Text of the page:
Anthem for the Tribe of Israel

Salman Masalha

ANTHEM FOR THE TRIBE OF ISRAEL


Yitzhak Rabin was murdered on the tense border between the Jewish and the Israeli. He was murdered by the emissaries of the Jewish tribe because he had the courage to try to expand the grazing lands of the Israeli tribe at the expense of the Jewish tribe. Thus the Golem took revenge on its creator.

It is not by chance that in the national anthem there is no hint of “Israeli-ness.” On the contrary, the emphasis in “Hatikva” (The Hope) is on the deepest religious facet connected to time (history) and place (the Land of Zion): “The Jewish soul yearning ... the eye gazing towards Zion ... the Land of Zion, Jerusalem." The combination of the two, the soul and the place, cannot but be mytho-religious. The Israeli national anthem is a Jewish religious prayer – and not Israeli. Therefore Israel is a religious Jewish legal entity and not a secular state. And when the leaders of the state were not wise enough, or were unable to, or perhaps did not want to break this link between religion and state, they sinned the primal sin of Zionism. Two decades later came the June, 1967 war and brought the Jewish tribe into physical contact with the places that are so laden with mythological times and values. The noose grew tighter.

To the primal sin was added another sin. In every nuance, it has never succeeded in adopting a value discourse that has self-confidence facing the religious discourse. On the contrary, Israeli secularism has been taken over by feelings of inferiority facing fundamentalist religious discourse. For this reason Israeli secularism has not attributed importance to written words and to words spoken in the public arena. The right, of all hues, religious and non-religious, has known how to exploit to the fullest the words that are laden with sanctity. And this is the great breaking-point.

Thus, again and again mythological figures have cropped up from the past – Amalek, Pharoah, Haman and even figures from the recent past like Hitler. The right, which is nurtured on religious texts and claims family and tribal values, has eyes in the back of its head like someone in the clutches of constant paranoia. It also sees the future with magic spectacles that is always showing it pictures from the monstrous past. The right tries to infect everyone with this paranoia. And it does not grow up in a vacuum. Its source is in part in the fact that deep down the right is aware that it has done a terrible injustice to the other, and the other in this case is the Palestinian.

The right, in its very essence, is imprisoned in this trap. Part of the left, not all of it, is trying to get out of it with as few casualties as possible.

Yitzhak Rabin did understand the grave danger that lies in this trap. He was aware that he has Chief of General Staff had got Israel into it. When he saw how things were, he had the courage to begin to seek ways to get out. But, being a general, he wanted the retreat to take place with the minimum of casualties. This is also the reason for his hesitancy and suspicion.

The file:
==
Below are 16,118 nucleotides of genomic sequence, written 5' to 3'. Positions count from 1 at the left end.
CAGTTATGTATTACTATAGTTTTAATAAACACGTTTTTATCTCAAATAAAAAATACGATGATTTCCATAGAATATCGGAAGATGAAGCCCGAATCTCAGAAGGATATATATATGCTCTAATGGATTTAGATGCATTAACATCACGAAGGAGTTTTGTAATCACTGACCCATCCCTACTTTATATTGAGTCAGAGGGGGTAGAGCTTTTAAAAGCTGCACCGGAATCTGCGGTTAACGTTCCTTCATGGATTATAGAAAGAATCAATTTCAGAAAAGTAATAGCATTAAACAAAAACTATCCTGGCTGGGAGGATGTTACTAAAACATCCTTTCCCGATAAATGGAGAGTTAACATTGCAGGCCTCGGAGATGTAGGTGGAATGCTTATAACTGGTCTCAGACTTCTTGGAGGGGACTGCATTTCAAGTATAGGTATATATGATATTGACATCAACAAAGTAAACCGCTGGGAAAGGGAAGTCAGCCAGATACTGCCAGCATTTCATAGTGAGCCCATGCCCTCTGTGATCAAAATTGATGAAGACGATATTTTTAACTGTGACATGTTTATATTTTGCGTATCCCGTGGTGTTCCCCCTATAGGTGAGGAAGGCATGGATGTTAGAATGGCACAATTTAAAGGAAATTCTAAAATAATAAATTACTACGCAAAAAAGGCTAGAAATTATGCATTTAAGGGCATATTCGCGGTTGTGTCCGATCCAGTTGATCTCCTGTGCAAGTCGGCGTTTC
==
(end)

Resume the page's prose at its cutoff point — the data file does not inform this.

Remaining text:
To get out of the trap Rabin was prepared to take great steps forward. He was prepared to tip the balance in favor Israeli tribalism rather than Jewish tribalism. The right’s reaction was to come to him with the racist demand for “a Jewish majority.” This demand even managed to seep into his own party. In a desperate attempt he tired to unravel the tangle and began to talk in different language. terms like racism and apartheid, of which he accused the right, came out of his mouth in despairing tones, and this is how they were described by the government broadcasting channel just a few days before the assassination.

The mourning that swept through the Arabs of Israel after the assassination was genuine and true, it sprang from the deepest source, from that border that divides biological parents from adoptive parents. This is the mourning of a child who was abandoned in 1948 by his biological parents, and after Oslo understood finally where he stood and in what family he had grown up. He had even begun to love the adoptive family and was not afraid of expressing his feelings in public. Rabin gave this child a spark of hope of adoption by the new state of Israel and of becoming an integral part of the Israeli family. However, this was also the reason for the assassination. Therefore, the public debate following the murder tried to avoid the mourning and fate of this child, who constitutes 20 percent of the citizens of Israel (50 percent of those who participated in the rally on the night of the murder, according to the assassin).

This poison potion of tribalism and religion is the place where the ideology grows that sprouts not weeds but base murderers, even if the victim is a Jewish prime minister. The shock and astonishment expressed by many people at the fact that “a Jew had done this” is indicative of hypocrisy and stupidity. This is the battle between human law and the law of the tribe and God, who know only vengeance. Yhis is also, in part, the reason for the rejoicing that was heard among small parts of the Jewish public here and abroad. I venture to predict that the next struggle will not be over the question of who is a Jew. It will be a struggle over the question of who is an Israeli. And participating in this struggle will be all the citizens of Israel, Jews and Arabs.

Jerusalem, November 1995
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Translated by Vivian Eden
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From the Memorial Book for Yitzhak Rabin:
Asher Ahavta et Yitzhak (Yitzhak, Whom You Love), ed. Zisi Stavi, Aliza Zeigler, Miskal - Publishing & Distribution, Tel-Aviv 1995
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For Hebrew, press here.



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